“We can quickly pivot to places where we know we want to zero in on,” Portman said, with no organizational bureaucracy or legacy work to maintain.
At the end of the day, Portman was able to blend her technology bent with her health experience, corporate business development experience as chief growth officer and her time teaching at Georgetown University to lead Atlas Research.
“Put all those things together, and it prepared me well for this chapter,” she said.
The Here and Now
Well into the pages of her chapter at Atlas Research, Portman is focusing on digital and using evidence-based processes for ensuring technologies are working the way they should be in an organization.
“It’s not just technology for technology’s sake but using implementation science to ensure that we have the evidence that this is going to work,” she said. And she’s doing that by exploring digital, analytics and big data.
Portman also helps organizations develop an innovation ecosystem and diffuse those best practices across the organization. Atlas Research is doing some of this work with HHS and VA
“Innovation and modernization and health transformation, that kind of bucket is a big emphasis for us as well as digital, and that will just continue to be a driver,” Portman said.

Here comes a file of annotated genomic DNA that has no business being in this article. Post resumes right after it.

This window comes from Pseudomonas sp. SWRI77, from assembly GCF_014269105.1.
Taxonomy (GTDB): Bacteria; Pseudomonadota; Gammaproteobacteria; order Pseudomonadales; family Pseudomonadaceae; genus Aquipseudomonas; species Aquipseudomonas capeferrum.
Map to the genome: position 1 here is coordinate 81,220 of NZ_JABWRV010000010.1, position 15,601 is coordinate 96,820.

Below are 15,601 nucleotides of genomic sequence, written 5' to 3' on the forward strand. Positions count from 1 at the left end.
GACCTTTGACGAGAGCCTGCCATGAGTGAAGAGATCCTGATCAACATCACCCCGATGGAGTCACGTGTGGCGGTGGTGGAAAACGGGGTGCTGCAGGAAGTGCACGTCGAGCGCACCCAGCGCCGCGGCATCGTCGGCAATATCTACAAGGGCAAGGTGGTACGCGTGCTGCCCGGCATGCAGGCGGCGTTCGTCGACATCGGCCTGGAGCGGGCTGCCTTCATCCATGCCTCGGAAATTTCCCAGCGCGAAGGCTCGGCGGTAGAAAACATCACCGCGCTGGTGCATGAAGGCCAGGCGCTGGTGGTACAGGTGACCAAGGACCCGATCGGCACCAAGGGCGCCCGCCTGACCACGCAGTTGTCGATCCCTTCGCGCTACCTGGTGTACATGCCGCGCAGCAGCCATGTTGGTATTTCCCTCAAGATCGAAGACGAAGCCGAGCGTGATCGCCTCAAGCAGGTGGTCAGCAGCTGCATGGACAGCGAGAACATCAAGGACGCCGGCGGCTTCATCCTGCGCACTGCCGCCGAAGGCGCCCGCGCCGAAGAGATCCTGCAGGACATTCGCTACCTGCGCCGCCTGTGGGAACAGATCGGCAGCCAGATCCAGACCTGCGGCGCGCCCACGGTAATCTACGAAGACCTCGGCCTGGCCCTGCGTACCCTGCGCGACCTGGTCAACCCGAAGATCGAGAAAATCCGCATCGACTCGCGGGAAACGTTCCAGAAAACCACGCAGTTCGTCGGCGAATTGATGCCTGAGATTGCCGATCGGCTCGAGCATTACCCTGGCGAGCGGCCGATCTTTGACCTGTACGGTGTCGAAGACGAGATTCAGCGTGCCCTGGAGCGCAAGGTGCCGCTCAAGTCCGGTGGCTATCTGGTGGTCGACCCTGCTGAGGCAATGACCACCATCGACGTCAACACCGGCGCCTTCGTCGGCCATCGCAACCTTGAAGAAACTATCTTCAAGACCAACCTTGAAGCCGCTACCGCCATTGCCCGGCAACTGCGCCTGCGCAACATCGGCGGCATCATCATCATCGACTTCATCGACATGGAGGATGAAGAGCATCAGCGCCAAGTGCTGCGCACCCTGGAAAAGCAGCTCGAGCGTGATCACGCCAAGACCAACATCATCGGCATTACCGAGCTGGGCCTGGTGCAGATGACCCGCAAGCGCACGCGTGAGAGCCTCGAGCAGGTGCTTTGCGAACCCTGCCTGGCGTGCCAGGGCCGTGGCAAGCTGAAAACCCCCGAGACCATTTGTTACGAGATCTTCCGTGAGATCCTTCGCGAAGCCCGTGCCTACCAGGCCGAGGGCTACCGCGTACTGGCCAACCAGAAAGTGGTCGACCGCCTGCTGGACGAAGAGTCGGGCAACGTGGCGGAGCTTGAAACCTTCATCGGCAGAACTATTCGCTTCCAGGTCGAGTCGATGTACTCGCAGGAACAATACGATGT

And the potential of this innovation and modernization is crucial, especially for the health industry, which Portman said is notorious for being slow to accept and bring in new ideas and innovations.
“I think this is a very exciting time because our clients are open to it. They are establishing organizations and parts of organizations that specifically target innovation and new technologies or new processes or new ways of doing business,” Portman said.
And because they’re open to it, it has become very opportunistic for Atlas Research.
But it doesn’t stop there. In 10 years or so, Portman sees Atlas Research as a transformational company in the health industry.
“If it’s a gnarly, tough problem that really cries out for a solution that may not exist today . . . if it’s a hard problem in the health industry, Atlas is who we’re going to call and bring in to help us think through these challenges,” she said.
And that’s ultimately what she wants Atlas Research to be known for: solving the most vexing challenges by bringing in innovation that will impact new challenges. “As you can tell, I’m really excited about our future here,” Portman said.
Shedding Light on Success and Giving Back